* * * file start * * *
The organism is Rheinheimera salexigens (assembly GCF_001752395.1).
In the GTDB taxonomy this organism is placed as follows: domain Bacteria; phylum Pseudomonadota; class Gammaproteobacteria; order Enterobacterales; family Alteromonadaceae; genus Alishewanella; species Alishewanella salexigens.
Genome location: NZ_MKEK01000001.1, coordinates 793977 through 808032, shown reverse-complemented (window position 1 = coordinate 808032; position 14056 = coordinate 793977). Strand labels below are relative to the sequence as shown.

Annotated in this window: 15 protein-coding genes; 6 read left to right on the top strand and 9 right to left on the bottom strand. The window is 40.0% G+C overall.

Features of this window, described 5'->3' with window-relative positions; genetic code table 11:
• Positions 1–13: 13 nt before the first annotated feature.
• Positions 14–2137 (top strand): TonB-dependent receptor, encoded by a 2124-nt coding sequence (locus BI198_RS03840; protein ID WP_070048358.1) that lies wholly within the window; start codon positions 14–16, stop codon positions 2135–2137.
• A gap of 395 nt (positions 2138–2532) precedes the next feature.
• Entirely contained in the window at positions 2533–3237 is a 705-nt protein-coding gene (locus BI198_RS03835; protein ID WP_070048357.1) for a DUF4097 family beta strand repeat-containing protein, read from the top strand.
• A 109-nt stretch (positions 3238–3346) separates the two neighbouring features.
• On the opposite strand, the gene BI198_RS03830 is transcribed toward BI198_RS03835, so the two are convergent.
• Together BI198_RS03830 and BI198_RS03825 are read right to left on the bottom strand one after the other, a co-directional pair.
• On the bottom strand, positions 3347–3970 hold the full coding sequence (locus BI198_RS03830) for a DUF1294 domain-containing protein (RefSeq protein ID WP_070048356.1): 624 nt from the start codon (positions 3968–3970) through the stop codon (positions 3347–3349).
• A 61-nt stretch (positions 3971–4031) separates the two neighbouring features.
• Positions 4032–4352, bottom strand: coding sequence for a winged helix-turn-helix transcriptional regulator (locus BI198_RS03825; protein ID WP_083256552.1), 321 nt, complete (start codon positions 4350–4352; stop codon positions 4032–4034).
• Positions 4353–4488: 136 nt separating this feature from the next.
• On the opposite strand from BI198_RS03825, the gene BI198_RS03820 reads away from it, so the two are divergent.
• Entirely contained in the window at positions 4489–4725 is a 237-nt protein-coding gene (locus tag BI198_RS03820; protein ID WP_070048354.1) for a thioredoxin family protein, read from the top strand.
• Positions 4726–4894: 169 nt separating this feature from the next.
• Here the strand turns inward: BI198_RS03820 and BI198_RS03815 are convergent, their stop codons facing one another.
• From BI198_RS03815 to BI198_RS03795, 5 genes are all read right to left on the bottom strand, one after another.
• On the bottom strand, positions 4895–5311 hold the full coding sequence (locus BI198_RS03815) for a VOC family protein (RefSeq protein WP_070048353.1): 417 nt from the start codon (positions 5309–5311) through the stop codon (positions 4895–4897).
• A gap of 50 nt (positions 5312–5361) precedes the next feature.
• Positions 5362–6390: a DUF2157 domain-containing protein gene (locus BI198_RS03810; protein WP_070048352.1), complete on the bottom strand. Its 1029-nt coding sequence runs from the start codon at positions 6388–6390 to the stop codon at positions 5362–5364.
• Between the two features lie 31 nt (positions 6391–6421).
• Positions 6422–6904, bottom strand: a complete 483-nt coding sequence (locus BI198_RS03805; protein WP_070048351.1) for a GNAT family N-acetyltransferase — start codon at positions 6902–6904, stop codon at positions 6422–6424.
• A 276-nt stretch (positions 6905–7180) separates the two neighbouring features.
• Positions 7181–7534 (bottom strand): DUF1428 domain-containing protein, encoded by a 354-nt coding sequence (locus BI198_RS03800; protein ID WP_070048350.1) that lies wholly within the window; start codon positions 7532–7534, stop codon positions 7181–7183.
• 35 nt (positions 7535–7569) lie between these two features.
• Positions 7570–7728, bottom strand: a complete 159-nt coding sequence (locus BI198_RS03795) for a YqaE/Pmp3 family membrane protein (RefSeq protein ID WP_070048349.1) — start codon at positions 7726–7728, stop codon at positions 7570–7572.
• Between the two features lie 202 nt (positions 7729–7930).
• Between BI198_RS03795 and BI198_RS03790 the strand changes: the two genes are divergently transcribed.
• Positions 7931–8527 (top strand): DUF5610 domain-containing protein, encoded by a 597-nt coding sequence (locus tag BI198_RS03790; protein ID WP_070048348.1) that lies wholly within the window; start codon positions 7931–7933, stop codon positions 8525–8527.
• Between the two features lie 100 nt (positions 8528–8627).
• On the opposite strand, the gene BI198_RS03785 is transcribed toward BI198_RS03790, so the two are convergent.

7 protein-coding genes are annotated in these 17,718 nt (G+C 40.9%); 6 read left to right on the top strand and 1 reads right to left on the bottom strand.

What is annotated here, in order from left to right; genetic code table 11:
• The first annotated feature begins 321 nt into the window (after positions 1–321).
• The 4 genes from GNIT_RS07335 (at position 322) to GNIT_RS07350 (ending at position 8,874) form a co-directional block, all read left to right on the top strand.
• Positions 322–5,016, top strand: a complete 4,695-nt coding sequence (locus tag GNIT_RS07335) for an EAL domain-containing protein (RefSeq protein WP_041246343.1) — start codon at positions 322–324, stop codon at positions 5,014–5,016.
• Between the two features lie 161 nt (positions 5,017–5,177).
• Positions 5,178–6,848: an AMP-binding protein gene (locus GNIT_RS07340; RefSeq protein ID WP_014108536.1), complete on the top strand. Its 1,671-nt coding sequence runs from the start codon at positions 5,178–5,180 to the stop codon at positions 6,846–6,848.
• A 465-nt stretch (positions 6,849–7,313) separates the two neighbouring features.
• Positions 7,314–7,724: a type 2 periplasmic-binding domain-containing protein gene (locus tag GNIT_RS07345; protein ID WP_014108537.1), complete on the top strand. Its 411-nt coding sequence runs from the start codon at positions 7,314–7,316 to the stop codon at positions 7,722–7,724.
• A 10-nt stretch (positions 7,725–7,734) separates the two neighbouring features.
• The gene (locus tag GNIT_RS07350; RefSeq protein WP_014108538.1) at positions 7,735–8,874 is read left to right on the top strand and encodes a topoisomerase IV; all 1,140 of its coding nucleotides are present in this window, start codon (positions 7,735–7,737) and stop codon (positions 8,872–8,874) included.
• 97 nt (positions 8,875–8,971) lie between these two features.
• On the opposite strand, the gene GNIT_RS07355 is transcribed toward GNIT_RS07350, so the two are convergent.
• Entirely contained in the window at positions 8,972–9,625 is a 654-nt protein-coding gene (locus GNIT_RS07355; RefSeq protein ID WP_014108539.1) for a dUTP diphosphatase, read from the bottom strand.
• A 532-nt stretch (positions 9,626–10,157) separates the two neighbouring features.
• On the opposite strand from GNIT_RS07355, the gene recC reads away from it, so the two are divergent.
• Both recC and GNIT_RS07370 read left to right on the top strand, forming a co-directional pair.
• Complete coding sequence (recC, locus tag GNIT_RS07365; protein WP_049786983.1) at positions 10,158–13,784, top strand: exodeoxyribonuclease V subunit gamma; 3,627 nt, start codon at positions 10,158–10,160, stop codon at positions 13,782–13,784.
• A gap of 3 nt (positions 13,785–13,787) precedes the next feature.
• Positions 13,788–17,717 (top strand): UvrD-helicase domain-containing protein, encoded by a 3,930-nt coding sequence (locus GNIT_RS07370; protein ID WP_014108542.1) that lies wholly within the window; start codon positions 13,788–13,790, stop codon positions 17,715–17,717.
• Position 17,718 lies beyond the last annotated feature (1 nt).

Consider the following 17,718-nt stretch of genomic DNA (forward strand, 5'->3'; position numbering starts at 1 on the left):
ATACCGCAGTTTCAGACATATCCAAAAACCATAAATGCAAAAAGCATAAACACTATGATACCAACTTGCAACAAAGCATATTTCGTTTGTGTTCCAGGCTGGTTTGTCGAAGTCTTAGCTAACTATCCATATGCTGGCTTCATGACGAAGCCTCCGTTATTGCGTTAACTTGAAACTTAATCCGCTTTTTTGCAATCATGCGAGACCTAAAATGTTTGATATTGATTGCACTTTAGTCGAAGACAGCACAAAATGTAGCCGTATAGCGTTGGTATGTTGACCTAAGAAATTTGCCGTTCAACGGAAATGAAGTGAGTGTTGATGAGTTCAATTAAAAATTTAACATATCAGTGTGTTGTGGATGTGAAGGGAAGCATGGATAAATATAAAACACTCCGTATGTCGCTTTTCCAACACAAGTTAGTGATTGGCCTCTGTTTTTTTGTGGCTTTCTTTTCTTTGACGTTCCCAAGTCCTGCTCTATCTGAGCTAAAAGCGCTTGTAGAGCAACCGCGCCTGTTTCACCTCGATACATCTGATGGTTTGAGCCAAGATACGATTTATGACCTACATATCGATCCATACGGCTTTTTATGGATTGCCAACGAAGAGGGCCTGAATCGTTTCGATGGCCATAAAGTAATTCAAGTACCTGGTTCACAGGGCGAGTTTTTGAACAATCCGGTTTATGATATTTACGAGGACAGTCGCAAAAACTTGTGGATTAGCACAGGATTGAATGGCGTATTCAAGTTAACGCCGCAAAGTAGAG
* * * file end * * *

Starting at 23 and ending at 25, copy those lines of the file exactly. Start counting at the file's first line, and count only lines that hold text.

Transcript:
• A gap of 50 nt (positions 5312–5361) precedes the next feature.
• Positions 5362–6390: a DUF2157 domain-containing protein gene (locus BI198_RS03810; protein WP_070048352.1), complete on the bottom strand. Its 1029-nt coding sequence runs from the start codon at positions 6388–6390 to the stop codon at positions 5362–5364.
• Between the two features lie 31 nt (positions 6391–6421).